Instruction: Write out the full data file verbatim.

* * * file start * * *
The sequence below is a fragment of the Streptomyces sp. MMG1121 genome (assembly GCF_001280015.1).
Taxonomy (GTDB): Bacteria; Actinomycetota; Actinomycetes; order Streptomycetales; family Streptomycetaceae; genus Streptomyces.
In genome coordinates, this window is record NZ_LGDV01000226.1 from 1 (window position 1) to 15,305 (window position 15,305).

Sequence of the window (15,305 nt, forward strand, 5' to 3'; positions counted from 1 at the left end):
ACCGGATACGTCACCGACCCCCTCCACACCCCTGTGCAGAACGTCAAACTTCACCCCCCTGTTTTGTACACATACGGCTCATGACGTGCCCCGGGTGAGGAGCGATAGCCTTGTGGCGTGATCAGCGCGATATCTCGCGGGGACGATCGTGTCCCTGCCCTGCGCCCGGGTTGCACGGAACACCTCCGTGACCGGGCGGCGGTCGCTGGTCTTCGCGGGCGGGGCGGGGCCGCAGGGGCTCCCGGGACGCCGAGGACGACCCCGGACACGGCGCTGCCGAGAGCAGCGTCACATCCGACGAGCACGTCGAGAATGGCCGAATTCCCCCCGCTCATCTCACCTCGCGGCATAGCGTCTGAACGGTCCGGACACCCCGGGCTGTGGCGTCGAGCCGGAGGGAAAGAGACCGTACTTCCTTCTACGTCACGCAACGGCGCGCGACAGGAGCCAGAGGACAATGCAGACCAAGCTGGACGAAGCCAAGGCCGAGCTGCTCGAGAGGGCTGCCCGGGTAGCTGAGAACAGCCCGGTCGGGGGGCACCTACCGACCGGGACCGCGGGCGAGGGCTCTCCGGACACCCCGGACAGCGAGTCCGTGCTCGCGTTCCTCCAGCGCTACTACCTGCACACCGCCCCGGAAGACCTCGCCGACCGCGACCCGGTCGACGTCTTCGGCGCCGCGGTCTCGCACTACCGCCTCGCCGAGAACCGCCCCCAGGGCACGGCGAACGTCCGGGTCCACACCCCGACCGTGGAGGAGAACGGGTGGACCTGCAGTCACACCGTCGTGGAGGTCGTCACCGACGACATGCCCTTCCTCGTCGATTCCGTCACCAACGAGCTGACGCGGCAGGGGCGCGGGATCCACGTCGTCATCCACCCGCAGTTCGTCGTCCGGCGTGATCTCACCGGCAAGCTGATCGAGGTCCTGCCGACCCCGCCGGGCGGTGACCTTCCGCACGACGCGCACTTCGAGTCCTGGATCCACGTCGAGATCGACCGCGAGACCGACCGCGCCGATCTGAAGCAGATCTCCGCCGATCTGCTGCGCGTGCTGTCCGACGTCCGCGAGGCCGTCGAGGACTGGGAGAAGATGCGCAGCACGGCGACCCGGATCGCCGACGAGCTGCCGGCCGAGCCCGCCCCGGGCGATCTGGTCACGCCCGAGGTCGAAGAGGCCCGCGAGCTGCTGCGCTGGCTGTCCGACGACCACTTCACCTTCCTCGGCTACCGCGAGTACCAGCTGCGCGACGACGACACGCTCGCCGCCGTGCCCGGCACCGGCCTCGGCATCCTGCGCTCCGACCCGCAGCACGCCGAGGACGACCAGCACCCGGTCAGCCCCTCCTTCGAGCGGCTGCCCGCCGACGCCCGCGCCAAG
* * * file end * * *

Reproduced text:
The sequence below is a fragment of the Streptomyces sp. MMG1121 genome (assembly GCF_001280015.1).
Taxonomy (GTDB): Bacteria; Actinomycetota; Actinomycetes; order Streptomycetales; family Streptomycetaceae; genus Streptomyces.
In genome coordinates, this window is record NZ_LGDV01000226.1 from 1 (window position 1) to 15,305 (window position 15,305).

Sequence of the window (15,305 nt, forward strand, 5' to 3'; positions counted from 1 at the left end):
ACCGGATACGTCACCGACCCCCTCCACACCCCTGTGCAGAACGTCAAACTTCACCCCCCTGTTTTGTACACATACGGCTCATGACGTGCCCCGGGTGAGGAGCGATAGCCTTGTGGCGTGATCAGCGCGATATCTCGCGGGGACGATCGTGTCCCTGCCCTGCGCCCGGGTTGCACGGAACACCTCCGTGACCGGGCGGCGGTCGCTGGTCTTCGCGGGCGGGGCGGGGCCGCAGGGGCTCCCGGGACGCCGAGGACGACCCCGGACACGGCGCTGCCGAGAGCAGCGTCACATCCGACGAGCACGTCGAGAATGGCCGAATTCCCCCCGCTCATCTCACCTCGCGGCATAGCGTCTGAACGGTCCGGACACCCCGGGCTGTGGCGTCGAGCCGGAGGGAAAGAGACCGTACTTCCTTCTACGTCACGCAACGGCGCGCGACAGGAGCCAGAGGACAATGCAGACCAAGCTGGACGAAGCCAAGGCCGAGCTGCTCGAGAGGGCTGCCCGGGTAGCTGAGAACAGCCCGGTCGGGGGGCACCTACCGACCGGGACCGCGGGCGAGGGCTCTCCGGACACCCCGGACAGCGAGTCCGTGCTCGCGTTCCTCCAGCGCTACTACCTGCACACCGCCCCGGAAGACCTCGCCGACCGCGACCCGGTCGACGTCTTCGGCGCCGCGGTCTCGCACTACCGCCTCGCCGAGAACCGCCCCCAGGGCACGGCGAACGTCCGGGTCCACACCCCGACCGTGGAGGAGAACGGGTGGACCTGCAGTCACACCGTCGTGGAGGTCGTCACCGACGACATGCCCTTCCTCGTCGATTCCGTCACCAACGAGCTGACGCGGCAGGGGCGCGGGATCCACGTCGTCATCCACCCGCAGTTCGTCGTCCGGCGTGATCTCACCGGCAAGCTGATCGAGGTCCTGCCGACCCCGCCGGGCGGTGACCTTCCGCACGACGCGCACTTCGAGTCCTGGATCCACGTCGAGATCGACCGCGAGACCGACCGCGCCGATCTGAAGCAGATCTCCGCCGATCTGCTGCGCGTGCTGTCCGACGTCCGCGAGGCCGTCGAGGACTGGGAGAAGATGCGCAGCACGGCGACCCGGATCGCCGACGAGCTGCCGGCCGAGCCCGCCCCGGGCGATCTGGTCACGCCCGAGGTCGAAGAGGCCCGCGAGCTGCTGCGCTGGCTGTCCGACGACCACTTCACCTTCCTCGGCTACCGCGAGTACCAGCTGCGCGACGACGACACGCTCGCCGCCGTGCCCGGCACCGGCCTCGGCATCCTGCGCTCCGACCCGCAGCACGCCGAGGACGACCAGCACCCGGTCAGCCCCTCCTTCGAGCGGCTGCCCGCCGACGCCCGCGCCAAG